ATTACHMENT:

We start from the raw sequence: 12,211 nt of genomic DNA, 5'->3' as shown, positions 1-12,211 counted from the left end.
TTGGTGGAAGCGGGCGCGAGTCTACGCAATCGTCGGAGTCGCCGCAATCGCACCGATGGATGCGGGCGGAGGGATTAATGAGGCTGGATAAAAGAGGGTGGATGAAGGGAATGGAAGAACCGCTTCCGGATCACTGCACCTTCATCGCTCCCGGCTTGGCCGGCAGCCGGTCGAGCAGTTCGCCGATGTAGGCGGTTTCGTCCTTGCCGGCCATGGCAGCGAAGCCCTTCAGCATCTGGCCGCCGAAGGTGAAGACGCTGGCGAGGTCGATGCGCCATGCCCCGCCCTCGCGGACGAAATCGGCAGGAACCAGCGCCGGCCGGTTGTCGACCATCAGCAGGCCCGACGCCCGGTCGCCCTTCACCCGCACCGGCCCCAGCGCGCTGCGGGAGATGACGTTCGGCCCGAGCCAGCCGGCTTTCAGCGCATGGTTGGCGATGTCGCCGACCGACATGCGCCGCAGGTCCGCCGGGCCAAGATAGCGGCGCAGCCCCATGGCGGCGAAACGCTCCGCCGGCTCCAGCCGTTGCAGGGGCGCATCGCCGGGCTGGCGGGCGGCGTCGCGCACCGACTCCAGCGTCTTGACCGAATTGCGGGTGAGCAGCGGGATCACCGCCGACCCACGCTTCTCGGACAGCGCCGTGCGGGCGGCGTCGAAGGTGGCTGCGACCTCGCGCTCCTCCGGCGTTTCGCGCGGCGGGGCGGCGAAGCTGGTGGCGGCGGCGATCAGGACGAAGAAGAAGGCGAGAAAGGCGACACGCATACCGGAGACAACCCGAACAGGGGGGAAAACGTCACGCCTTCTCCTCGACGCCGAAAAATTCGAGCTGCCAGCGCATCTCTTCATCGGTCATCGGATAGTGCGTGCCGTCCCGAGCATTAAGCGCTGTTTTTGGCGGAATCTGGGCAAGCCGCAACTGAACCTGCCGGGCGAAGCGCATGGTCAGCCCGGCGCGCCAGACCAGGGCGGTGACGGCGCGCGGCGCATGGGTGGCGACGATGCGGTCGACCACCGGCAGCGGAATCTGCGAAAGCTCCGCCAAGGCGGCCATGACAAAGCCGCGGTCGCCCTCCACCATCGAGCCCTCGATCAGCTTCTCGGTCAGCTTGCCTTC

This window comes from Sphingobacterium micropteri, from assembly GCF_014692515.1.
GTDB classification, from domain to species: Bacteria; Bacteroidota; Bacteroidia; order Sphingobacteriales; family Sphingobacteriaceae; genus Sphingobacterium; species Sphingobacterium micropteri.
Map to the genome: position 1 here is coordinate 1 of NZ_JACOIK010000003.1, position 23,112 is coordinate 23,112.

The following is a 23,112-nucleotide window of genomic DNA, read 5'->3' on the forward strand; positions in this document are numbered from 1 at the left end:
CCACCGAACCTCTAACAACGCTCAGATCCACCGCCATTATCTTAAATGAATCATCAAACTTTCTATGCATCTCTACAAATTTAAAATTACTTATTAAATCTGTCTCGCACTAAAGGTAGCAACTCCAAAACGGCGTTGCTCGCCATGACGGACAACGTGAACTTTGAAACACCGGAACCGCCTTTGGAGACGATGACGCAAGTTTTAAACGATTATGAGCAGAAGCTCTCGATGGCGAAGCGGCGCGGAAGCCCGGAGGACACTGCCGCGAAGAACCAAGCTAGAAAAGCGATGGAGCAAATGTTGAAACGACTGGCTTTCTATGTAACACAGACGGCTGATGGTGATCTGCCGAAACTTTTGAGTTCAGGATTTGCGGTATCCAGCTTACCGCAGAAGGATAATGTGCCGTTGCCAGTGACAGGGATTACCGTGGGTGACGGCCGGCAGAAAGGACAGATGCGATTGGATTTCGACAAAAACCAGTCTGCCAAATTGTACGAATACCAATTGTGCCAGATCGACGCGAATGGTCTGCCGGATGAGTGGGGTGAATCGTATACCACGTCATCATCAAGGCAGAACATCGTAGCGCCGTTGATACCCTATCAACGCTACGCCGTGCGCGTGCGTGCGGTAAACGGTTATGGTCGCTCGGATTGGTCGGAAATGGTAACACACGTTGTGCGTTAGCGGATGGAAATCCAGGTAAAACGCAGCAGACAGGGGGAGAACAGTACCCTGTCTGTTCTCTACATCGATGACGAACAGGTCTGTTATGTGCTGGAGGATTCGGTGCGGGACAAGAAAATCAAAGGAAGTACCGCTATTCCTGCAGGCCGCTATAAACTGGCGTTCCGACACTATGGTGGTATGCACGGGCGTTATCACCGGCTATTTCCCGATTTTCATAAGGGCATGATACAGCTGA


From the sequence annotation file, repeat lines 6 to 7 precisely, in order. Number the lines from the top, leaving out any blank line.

The following is a 23,112-nucleotide window of genomic DNA, read 5'->3' on the forward strand; positions in this document are numbered from 1 at the left end:
CCACCGAACCTCTAACAACGCTCAGATCCACCGCCATTATCTTAAATGAATCATCAAACTTTCTATGCATCTCTACAAATTTAAAATTACTTATTAAATCTGTCTCGCACTAAAGGTAGCAACTCCAAAACGGCGTTGCTCGCCATGACGGACAACGTGAACTTTGAAACACCGGAACCGCCTTTGGAGACGATGACGCAAGTTTTAAACGATTATGAGCAGAAGCTCTCGATGGCGAAGCGGCGCGGAAGCCCGGAGGACACTGCCGCGAAGAACCAAGCTAGAAAAGCGATGGAGCAAATGTTGAAACGACTGGCTTTCTATGTAACACAGACGGCTGATGGTGATCTGCCGAAACTTTTGAGTTCAGGATTTGCGGTATCCAGCTTACCGCAGAAGGATAATGTGCCGTTGCCAGTGACAGGGATTACCGTGGGTGACGGCCGGCAGAAAGGACAGATGCGATTGGATTTCGACAAAAACCAGTCTGCCAAATTGTACGAATACCAATTGTGCCAGATCGACGCGAATGGTCTGCCGGATGAGTGGGGTGAATCGTATACCACGTCATCATCAAGGCAGAACATCGTAGCGCCGTTGATACCCTATCAACGCTACGCCGTGCGCGTGCGTGCGGTAAACGGTTATGGTCGCTCGGATTGGTCGGAAATGGTAACACACGTTGTGCGTTAGCGGATGGAAATCCAGGTAAAACGCAGCAGACAGGGGGAGAACAGTACCCTGTCTGTTCTCTACATCGATGACGAACAGGTCTGTTATGTGCTGGAGGATTCGGTGCGGGACAAGAAAATCAAAGGAAGTACCGCTATTCCTGCAGGCCGCTATAAACTGGCGTTCCGACACTATGGTGGTATGCACGGGCGTTATCACCGGCTATTTCCCGATTTTCATAAGGGCATGATACAGCTGA